Monday, January 21, 2013


It’s odd that in our debate about guns and killing we rarely mention the form of death in which guns are most frequently involved. It’s not murder or acts of self-defense, which serve as the usual bookends of the argument. It’s suicide.

Even if you add all of the murders, all of the killings that take place in self-defense, and all of the accidental deaths in which guns are involved, you don’t come close to matching the number of times someone puts a gun to his head or heart and pulls the trigger.

The fact is, when guns kill, the victim is usually the gun’s owner.

This is disturbing because, when the perpetrator and the victim are the same person, slogans such as, “The only way to stop a bad guy with a gun is a good guy with a gun” become nonsensical. We’re forced to transcend simplistic notions of “good guys” and “bad guys” and enter the real and messy world of personal strife, pain, and struggle.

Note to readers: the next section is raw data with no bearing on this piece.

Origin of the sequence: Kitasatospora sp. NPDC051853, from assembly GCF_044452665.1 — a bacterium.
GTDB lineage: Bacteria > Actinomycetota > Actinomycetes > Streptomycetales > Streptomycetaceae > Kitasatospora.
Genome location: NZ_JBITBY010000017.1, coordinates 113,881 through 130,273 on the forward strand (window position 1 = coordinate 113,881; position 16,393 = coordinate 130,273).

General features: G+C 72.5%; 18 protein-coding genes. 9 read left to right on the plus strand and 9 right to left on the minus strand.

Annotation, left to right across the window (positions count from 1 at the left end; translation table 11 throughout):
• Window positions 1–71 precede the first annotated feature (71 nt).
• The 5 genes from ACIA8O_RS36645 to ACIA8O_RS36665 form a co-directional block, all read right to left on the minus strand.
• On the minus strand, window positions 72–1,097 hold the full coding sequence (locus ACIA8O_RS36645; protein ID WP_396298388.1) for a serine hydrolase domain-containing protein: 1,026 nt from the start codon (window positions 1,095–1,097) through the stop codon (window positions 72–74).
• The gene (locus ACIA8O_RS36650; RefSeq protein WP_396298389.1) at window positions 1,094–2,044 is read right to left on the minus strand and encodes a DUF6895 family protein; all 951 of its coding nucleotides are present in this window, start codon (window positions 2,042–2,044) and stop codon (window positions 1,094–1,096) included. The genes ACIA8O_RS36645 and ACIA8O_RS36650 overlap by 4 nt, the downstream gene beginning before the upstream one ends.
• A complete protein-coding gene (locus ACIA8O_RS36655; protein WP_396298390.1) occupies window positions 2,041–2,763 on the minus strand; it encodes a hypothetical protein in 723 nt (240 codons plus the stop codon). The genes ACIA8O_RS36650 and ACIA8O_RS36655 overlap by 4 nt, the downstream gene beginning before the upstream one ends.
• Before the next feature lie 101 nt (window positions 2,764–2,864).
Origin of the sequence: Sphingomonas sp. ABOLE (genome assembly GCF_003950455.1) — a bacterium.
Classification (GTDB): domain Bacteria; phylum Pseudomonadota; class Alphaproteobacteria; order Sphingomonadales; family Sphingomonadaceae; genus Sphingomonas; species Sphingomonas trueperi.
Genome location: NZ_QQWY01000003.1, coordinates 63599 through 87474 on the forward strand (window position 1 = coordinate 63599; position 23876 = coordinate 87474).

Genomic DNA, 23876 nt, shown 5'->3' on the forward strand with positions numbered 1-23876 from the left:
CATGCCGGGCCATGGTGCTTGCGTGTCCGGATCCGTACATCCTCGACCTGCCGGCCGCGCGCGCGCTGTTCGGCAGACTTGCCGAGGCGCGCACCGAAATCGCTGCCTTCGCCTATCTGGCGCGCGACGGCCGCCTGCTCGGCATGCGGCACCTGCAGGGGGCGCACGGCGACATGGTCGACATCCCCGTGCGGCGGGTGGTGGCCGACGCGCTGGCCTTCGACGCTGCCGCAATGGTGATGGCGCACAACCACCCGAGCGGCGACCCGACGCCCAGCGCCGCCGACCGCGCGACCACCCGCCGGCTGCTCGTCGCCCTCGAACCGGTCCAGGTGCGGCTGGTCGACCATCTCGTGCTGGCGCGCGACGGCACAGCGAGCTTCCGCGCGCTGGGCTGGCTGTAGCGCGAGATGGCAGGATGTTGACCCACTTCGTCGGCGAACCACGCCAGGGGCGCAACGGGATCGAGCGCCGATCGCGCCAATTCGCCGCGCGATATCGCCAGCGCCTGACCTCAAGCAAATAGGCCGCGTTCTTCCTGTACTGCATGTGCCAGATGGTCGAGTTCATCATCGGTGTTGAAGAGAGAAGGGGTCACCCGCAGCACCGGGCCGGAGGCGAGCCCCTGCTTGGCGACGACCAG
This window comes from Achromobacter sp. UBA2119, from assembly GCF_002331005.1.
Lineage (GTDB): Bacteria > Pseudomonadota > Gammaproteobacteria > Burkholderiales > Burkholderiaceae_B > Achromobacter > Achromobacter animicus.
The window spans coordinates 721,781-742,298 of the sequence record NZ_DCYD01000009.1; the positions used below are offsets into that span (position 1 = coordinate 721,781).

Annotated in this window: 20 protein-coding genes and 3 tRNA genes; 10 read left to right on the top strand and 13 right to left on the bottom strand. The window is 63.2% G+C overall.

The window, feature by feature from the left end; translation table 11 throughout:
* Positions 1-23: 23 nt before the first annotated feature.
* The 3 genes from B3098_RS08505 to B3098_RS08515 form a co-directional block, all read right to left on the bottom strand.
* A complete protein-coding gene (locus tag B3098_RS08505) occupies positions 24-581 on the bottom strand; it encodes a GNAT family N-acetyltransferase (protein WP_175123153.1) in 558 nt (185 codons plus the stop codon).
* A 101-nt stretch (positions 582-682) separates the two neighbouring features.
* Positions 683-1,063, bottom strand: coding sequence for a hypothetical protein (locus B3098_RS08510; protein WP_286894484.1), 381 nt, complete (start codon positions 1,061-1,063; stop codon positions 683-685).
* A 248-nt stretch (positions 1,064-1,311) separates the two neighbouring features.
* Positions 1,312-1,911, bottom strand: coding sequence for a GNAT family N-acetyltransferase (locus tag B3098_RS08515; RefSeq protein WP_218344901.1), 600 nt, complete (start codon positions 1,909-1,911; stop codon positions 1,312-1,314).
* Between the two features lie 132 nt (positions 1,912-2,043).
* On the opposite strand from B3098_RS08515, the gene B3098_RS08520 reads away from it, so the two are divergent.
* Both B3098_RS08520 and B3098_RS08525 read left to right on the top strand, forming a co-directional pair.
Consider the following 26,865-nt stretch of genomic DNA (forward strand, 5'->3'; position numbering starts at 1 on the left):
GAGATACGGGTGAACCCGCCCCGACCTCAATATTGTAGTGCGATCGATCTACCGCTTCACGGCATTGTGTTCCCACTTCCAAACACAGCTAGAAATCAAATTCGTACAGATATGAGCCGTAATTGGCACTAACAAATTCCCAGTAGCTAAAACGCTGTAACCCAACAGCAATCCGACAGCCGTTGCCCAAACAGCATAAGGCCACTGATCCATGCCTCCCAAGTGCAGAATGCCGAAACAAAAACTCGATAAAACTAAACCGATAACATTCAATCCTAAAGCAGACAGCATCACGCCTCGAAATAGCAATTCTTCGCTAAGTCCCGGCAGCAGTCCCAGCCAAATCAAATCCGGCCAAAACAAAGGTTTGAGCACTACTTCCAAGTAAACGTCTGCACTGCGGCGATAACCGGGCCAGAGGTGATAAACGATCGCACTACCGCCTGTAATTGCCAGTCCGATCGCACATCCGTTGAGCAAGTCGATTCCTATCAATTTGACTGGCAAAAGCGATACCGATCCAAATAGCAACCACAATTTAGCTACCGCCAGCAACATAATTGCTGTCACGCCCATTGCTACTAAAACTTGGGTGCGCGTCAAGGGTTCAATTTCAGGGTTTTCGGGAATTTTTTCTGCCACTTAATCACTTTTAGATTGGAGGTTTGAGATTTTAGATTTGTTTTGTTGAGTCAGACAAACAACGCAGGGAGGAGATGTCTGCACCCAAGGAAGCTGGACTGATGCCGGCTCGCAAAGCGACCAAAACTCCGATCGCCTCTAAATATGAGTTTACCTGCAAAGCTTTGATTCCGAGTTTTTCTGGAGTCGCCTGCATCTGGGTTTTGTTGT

So often we hear that law-abiding gun owners are trained in how to use guns properly. But, what we need to know is are they trained to cope with the wounds and pain and disappointments that life inflicts and that drive people to deranged actions?

They demonstrably are not. The states that rank first, second, and third for gun ownership – Wyoming, Alaska, and Montana -- also rank first, second, and third for suicide. West Virginia, which ranks fifth in gun ownership, is only seventh for suicide, but even that rate is a quarter higher than the national average.